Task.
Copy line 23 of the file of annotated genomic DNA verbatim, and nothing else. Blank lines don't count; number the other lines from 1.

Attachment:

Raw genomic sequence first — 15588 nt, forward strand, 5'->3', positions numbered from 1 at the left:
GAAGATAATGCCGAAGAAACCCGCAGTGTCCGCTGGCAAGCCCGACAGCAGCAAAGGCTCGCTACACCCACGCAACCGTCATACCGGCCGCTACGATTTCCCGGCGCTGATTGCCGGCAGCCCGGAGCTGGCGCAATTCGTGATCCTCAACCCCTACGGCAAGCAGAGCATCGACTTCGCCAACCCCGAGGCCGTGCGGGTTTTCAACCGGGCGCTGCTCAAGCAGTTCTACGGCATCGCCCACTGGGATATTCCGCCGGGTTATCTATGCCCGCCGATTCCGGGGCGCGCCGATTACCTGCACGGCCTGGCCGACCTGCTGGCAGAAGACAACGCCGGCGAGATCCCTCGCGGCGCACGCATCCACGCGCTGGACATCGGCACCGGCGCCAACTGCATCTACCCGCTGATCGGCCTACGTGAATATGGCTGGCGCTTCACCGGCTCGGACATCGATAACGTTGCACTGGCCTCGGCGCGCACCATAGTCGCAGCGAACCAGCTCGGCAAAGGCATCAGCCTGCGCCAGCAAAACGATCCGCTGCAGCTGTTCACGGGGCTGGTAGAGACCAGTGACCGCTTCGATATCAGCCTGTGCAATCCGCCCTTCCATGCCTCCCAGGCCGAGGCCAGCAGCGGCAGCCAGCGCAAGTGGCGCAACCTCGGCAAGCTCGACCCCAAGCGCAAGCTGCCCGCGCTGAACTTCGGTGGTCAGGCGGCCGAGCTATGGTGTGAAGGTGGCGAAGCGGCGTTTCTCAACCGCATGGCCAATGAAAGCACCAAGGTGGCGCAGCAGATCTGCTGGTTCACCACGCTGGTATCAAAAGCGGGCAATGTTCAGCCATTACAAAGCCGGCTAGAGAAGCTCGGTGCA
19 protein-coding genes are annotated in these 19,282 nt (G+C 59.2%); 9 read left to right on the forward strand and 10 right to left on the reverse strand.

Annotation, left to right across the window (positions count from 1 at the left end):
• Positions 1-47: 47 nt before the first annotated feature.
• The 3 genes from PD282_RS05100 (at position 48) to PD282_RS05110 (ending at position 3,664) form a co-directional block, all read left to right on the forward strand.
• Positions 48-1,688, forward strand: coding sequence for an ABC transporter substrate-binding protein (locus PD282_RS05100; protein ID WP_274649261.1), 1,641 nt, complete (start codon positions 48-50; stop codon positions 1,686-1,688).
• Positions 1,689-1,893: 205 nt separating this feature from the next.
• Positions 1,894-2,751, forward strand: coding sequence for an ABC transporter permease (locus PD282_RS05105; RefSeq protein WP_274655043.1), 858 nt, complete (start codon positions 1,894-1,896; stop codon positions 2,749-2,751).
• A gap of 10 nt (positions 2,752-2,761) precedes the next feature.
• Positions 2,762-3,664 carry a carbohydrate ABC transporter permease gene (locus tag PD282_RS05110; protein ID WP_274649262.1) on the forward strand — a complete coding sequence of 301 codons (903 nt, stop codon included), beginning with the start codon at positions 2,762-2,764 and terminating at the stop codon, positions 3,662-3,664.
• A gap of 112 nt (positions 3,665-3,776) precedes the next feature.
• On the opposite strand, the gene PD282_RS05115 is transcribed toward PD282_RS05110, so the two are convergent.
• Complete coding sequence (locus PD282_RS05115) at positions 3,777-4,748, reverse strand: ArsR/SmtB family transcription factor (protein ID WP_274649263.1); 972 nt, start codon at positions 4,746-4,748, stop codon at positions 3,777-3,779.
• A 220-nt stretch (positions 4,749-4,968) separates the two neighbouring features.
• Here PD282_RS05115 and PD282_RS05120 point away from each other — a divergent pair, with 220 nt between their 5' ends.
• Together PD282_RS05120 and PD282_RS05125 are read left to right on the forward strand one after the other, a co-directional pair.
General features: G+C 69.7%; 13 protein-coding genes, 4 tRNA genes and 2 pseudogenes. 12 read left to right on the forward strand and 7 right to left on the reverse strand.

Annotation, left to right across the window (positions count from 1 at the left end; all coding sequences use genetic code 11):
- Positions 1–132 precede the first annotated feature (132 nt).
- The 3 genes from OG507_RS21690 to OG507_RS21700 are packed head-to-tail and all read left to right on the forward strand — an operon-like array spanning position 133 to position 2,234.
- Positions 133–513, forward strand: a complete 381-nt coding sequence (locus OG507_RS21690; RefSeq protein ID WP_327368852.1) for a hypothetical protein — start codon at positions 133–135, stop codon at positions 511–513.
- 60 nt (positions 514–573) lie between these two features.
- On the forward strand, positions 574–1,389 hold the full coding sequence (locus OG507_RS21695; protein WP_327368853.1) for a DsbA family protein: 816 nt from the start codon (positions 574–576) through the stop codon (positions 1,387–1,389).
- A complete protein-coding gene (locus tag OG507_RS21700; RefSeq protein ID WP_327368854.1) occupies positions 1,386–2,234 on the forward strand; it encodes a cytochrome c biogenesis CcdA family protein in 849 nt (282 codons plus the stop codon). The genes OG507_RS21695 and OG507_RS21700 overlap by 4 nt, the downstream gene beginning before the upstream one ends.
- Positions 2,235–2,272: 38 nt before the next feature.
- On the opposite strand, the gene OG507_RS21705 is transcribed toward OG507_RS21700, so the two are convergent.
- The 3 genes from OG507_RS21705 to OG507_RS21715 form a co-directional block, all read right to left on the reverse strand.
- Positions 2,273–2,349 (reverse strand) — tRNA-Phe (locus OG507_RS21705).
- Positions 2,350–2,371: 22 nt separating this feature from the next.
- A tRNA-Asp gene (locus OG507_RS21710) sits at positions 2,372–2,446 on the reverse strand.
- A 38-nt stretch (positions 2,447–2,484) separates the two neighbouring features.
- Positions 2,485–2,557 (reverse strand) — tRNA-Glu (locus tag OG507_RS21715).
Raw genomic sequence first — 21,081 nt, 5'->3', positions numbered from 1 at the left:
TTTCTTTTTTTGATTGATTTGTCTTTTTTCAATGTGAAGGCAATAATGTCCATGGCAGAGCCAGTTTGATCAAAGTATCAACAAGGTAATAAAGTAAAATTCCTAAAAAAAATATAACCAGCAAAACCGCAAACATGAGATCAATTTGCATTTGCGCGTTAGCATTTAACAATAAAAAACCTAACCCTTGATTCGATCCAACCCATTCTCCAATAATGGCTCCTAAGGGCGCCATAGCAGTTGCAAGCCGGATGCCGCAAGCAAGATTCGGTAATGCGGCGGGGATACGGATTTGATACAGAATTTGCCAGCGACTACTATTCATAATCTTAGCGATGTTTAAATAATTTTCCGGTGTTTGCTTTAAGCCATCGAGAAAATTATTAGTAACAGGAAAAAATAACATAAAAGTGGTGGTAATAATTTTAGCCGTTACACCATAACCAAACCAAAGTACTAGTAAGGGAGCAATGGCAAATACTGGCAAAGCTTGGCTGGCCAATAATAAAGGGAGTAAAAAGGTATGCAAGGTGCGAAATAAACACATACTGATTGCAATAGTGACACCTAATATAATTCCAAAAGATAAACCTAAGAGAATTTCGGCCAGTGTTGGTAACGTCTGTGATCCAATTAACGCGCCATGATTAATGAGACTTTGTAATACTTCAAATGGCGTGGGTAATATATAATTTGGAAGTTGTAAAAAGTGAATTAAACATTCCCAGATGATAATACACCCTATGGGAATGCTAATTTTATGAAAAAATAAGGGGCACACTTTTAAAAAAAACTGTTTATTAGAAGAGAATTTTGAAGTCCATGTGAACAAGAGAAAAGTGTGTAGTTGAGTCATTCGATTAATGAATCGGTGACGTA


- 60 nt (positions 514–573) lie between these two features.